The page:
Rep. MILLER: I don't know what to tell him, because we could've put a clean bill on the floor and received a very substantial bipartisan vote. There's clearly Republicans that want to vote for the minimum wage. We had all of the Democratic votes. But what they now do is they wave all of the rules of the House of Representatives so that they can marry up bills of different subject matters. If you'll remember back years ago, Ronald Reagan came out very strongly against this practice. And my constituents have raised it with me in the last couple of days, saying how can this happen? Well, it only happens because they wave all of the rules that are supposed to govern the House of Representatives, but it makes it very frustrating for the person - as you say - the person who's out there saying how am I going to support my family without this increase in the minimum wage? It's just got to drive them to incredible anger. Of course, my theory is you want to change the country, then you better change the Congress.

GORDON: Are you optimistic about what you and your party may, in fact, see midterm?

Rep. MILLER: I'm very optimistic about it. We're right where we want to be. We're here now with our program of a new direction - take us away from a very old, fossil fuel-tied energy policy to a new policy of technology in alternative fuels. We want to move away from a minimum wage that hasn't increased in 10 years and give people the increase that they need now. So this change in direction is really important to the nation, because the nation looks at both America's situation around the world and at home. And they clearly see that the country's going in the wrong direction, and they want to change that direction. So we believe that we're there on a whole range of subjects - on the environment, on healthcare, on energy, on the economics, minimum wage, and the fairness of our economic system - that we're there in sync with the American people.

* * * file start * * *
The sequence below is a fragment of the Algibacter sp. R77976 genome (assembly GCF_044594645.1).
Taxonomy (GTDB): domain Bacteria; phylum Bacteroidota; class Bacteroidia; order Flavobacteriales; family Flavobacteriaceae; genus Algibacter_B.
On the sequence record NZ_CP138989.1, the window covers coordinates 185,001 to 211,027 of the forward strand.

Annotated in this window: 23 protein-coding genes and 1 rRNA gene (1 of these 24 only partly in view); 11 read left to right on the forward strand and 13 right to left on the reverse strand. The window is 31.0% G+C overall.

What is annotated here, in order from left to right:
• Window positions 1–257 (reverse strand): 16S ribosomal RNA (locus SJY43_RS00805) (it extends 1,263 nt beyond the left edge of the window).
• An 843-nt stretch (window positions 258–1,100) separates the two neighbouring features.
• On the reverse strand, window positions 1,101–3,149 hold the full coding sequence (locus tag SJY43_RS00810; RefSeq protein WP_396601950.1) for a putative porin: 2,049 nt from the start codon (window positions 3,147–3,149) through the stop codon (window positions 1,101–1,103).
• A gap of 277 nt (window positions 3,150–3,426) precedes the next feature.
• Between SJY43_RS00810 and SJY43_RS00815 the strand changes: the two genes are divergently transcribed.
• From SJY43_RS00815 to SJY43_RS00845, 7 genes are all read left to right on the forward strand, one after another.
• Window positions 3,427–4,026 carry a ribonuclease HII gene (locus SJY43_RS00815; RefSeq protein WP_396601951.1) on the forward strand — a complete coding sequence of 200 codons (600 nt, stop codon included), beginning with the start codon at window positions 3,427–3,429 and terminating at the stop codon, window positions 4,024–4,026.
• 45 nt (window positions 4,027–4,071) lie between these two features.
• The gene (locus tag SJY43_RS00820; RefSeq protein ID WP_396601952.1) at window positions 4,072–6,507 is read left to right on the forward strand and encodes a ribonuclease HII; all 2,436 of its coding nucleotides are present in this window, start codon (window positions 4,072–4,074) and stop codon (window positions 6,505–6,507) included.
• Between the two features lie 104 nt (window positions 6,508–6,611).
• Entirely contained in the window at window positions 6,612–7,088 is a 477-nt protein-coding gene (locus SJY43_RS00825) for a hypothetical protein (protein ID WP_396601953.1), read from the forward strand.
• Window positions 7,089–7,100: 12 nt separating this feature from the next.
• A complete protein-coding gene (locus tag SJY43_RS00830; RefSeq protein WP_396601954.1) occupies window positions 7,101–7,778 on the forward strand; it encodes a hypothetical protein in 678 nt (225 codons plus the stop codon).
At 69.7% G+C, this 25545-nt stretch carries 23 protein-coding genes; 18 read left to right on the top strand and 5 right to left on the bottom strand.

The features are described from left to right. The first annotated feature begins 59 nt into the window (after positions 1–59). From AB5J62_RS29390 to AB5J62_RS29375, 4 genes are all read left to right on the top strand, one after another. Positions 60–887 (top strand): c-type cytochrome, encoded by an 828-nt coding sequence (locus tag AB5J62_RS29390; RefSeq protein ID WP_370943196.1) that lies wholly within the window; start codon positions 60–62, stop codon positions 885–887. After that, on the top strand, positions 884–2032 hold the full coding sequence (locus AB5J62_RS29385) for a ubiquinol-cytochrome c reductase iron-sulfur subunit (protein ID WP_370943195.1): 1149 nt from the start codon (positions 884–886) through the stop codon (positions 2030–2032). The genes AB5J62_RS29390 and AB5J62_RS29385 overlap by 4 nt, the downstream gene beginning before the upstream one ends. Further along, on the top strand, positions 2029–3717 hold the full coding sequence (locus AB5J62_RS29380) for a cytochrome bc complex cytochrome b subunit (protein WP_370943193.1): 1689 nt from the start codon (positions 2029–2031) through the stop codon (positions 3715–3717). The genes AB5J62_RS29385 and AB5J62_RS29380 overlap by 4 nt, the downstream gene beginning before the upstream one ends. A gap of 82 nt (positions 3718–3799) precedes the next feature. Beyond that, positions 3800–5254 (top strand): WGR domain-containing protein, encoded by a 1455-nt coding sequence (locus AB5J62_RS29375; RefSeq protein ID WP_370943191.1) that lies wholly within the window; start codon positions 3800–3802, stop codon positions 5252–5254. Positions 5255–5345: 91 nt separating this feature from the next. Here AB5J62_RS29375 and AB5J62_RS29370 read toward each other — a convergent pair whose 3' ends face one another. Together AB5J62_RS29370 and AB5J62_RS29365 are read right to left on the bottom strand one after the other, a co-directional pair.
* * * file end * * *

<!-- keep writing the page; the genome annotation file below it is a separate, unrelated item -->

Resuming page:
GORDON: The average American has become, quite frankly, disenchanted with the body politic with what they see on Capitol Hill - particularly when it comes to the two committees that use it. And that is education and, obviously, the work force. What can be done to win back the trust of these folks?

Rep. MILLER: We have to demonstrate that we're working on their behalf. What we have seen is that Congress really has spent all of their energy taking care of a very narrow group of people in this country. They've taken care of the oil companies, they've taken care of the insurance companies, they've take care of the pharmaceutical companies, they've taken care of the wealthiest people in the nation.

For the other 90 percent of the people in this country, they're saying what about me? I'm confronted with higher energy prices. We have no energy policy. I'm confronted with higher healthcare. We have no healthcare policy. I'm confronted with higher college costs, and you're raising the cost of college with the increase in the interest rates.

So they don't see that the Congress is doing their business, and that's why they're very down on the body politic, if you will. They're very down on the president. They don't see him addressing the issues that they need to have addressed in their daily lives when they get up in the morning, they go to work, and they come home to take care of their families.

As the new secretary of treasury said, this economy isn't working for a significant number of the American population. A very significant number.

GORDON: All right. Congressman George Miller of California. Thank you for your time today.

Rep. MILLER: Thank you.